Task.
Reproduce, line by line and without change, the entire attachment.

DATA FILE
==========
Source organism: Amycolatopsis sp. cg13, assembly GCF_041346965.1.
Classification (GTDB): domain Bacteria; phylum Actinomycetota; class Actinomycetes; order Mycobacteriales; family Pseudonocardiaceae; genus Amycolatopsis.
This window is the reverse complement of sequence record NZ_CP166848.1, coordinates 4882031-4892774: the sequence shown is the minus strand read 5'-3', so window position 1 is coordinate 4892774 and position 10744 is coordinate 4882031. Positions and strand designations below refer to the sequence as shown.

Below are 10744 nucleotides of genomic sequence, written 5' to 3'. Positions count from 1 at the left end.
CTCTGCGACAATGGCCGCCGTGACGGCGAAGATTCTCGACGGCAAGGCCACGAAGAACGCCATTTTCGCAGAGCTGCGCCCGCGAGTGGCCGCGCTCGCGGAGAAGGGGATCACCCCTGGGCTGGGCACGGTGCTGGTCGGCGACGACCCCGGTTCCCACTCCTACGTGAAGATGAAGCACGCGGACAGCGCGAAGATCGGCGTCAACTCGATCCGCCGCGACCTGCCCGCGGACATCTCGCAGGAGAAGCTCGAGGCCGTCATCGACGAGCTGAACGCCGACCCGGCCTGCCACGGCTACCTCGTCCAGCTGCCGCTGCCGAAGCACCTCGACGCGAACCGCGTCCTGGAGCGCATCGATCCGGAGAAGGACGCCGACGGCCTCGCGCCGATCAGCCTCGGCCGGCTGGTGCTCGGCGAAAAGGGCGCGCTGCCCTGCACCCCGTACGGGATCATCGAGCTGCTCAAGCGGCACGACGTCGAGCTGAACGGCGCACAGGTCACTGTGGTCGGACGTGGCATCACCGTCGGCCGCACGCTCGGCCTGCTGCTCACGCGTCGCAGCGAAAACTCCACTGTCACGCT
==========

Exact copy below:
Source organism: Amycolatopsis sp. cg13, assembly GCF_041346965.1.
Classification (GTDB): domain Bacteria; phylum Actinomycetota; class Actinomycetes; order Mycobacteriales; family Pseudonocardiaceae; genus Amycolatopsis.
This window is the reverse complement of sequence record NZ_CP166848.1, coordinates 4882031-4892774: the sequence shown is the minus strand read 5'-3', so window position 1 is coordinate 4892774 and position 10744 is coordinate 4882031. Positions and strand designations below refer to the sequence as shown.

Below are 10744 nucleotides of genomic sequence, written 5' to 3'. Positions count from 1 at the left end.
CTCTGCGACAATGGCCGCCGTGACGGCGAAGATTCTCGACGGCAAGGCCACGAAGAACGCCATTTTCGCAGAGCTGCGCCCGCGAGTGGCCGCGCTCGCGGAGAAGGGGATCACCCCTGGGCTGGGCACGGTGCTGGTCGGCGACGACCCCGGTTCCCACTCCTACGTGAAGATGAAGCACGCGGACAGCGCGAAGATCGGCGTCAACTCGATCCGCCGCGACCTGCCCGCGGACATCTCGCAGGAGAAGCTCGAGGCCGTCATCGACGAGCTGAACGCCGACCCGGCCTGCCACGGCTACCTCGTCCAGCTGCCGCTGCCGAAGCACCTCGACGCGAACCGCGTCCTGGAGCGCATCGATCCGGAGAAGGACGCCGACGGCCTCGCGCCGATCAGCCTCGGCCGGCTGGTGCTCGGCGAAAAGGGCGCGCTGCCCTGCACCCCGTACGGGATCATCGAGCTGCTCAAGCGGCACGACGTCGAGCTGAACGGCGCACAGGTCACTGTGGTCGGACGTGGCATCACCGTCGGCCGCACGCTCGGCCTGCTGCTCACGCGTCGCAGCGAAAACTCCACTGTCACGCT